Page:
Role of climate forecasts and initial conditions in developing streamflow and soil moisture forecasts in a rainfall–runoff regime
- Department of Civil, Construction and Environmental Engineering, North Carolina State University, Raleigh, NC, USA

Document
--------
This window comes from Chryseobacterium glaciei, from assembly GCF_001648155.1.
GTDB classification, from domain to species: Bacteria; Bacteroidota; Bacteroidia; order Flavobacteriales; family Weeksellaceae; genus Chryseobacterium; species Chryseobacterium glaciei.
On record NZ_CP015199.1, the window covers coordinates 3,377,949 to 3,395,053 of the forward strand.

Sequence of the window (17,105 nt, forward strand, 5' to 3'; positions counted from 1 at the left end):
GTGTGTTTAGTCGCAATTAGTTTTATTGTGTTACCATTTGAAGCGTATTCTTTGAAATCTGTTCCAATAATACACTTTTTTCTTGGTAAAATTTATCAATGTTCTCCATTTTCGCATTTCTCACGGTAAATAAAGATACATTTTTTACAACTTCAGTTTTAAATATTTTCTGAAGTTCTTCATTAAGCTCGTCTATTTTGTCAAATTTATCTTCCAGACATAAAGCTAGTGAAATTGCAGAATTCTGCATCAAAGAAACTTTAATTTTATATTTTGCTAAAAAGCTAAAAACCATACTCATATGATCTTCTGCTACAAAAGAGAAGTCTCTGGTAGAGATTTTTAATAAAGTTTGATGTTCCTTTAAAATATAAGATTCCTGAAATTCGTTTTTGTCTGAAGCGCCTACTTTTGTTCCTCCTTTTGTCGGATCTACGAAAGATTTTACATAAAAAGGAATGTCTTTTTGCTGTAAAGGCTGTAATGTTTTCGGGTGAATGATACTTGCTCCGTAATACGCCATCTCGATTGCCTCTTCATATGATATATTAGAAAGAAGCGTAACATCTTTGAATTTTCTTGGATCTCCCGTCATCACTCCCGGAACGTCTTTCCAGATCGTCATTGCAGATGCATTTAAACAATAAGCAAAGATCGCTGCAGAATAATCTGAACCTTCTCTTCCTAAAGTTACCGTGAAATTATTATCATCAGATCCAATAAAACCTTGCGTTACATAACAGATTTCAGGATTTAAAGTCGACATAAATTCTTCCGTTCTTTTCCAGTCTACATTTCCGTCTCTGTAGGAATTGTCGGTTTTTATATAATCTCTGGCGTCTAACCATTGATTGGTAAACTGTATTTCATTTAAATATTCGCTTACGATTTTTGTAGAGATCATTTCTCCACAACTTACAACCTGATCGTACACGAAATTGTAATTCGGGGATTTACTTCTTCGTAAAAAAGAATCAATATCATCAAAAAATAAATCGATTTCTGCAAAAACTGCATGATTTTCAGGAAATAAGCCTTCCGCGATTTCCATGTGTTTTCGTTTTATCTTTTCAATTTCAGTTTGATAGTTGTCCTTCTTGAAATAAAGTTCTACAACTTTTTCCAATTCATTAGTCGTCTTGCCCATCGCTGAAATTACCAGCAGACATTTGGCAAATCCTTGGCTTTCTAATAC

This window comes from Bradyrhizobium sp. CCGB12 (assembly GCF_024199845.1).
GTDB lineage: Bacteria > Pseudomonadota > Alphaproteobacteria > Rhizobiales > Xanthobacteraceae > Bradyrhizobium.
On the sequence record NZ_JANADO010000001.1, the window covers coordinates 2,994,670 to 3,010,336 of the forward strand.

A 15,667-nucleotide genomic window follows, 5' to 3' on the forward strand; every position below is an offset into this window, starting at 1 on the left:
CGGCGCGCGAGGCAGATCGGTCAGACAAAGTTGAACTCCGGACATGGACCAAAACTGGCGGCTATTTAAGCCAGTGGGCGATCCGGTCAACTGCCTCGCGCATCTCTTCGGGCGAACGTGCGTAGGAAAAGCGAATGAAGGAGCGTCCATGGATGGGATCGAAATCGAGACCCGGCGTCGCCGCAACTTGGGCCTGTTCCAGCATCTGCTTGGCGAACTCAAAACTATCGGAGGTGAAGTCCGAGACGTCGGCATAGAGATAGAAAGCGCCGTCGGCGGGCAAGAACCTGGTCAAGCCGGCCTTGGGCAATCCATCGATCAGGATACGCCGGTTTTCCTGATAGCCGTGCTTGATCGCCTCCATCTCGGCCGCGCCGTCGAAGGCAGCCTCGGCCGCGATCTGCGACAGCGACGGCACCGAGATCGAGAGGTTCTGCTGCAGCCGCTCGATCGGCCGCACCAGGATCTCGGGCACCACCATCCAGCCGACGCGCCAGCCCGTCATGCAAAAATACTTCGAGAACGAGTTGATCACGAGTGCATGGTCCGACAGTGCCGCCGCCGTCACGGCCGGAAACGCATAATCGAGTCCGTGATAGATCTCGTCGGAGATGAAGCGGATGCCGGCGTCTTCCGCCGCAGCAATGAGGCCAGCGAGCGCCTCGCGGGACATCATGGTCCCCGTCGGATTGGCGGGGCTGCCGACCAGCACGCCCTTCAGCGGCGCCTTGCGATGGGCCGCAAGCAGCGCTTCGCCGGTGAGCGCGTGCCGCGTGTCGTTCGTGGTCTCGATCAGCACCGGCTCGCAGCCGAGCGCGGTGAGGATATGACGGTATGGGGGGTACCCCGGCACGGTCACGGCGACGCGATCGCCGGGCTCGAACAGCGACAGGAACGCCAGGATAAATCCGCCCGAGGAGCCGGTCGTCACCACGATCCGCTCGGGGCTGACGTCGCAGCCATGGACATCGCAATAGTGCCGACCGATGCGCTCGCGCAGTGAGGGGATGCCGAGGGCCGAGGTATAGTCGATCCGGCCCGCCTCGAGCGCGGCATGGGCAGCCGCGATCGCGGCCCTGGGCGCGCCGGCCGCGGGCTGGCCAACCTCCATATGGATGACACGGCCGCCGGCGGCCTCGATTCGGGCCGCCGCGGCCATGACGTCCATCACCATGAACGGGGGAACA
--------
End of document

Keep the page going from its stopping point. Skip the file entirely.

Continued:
Abstract. Skillful seasonal streamflow forecasts obtained from climate and land surface conditions could significantly improve water and energy management. Since climate forecasts are updated on a monthly basis, we evaluate the potential in developing operational monthly streamflow forecasts on a continuous basis throughout the year. Further, basins in the rainfall–runoff regime critically depend on the forecasted precipitation in the upcoming months as opposed to snowmelt regimes where initial hydrological conditions (IHC) play a critical role. The goal of this study is to quantify the role of updated monthly precipitation forecasts and IHC in forecasting 6-month lead monthly streamflow and soil moisture for a rainfall–runoff mechanism dominated basin – Apalachicola River at Chattahoochee, FL. The Variable Infiltration Capacity (VIC) land surface model is implemented with two forcings: (a) updated monthly precipitation forecasts from ECHAM4.5 Atmospheric General Circulation Model (AGCM) forced with sea surface temperature forecasts and (b) daily climatological ensembles. The difference in skill between the above two quantifies the improvements that could be attainable using the AGCM forecasts. Monthly retrospective streamflow forecasts are developed from 1981 to 2010 and streamflow forecasts estimated from the VIC model are also compared with those predicted by using the principal component regression (PCR) model. The mean square error (MSE) in predicting monthly streamflows, using the VIC model, are compared with the MSE of streamflow climatology under ENSO (El Niño Southern Oscilation) conditions as well as under normal years. Results indicate that VIC forecasts obtained using ECHAM4.5 are significantly better than VIC forecasts obtained using climatological ensembles and PCR models over 2–6 month lead time during winter and spring seasons in capturing streamflow variability and reduced mean square errors. However, at 1-month lead time, streamflow utilizing the climatological forcing scheme outperformed ECHAM4.5 based streamflow forecasts during winter and spring, indicating a dominant role of IHCs up to a 1-month lead time. During ENSO years, streamflow forecasts exhibit better skill even up to a six-month lead time. Comparisons of the seasonal soil moisture forecasts, developed using ECHAM4.5 forcings, with seasonal streamflows also show significant skill, up to a 6-month lead time, in the four seasons.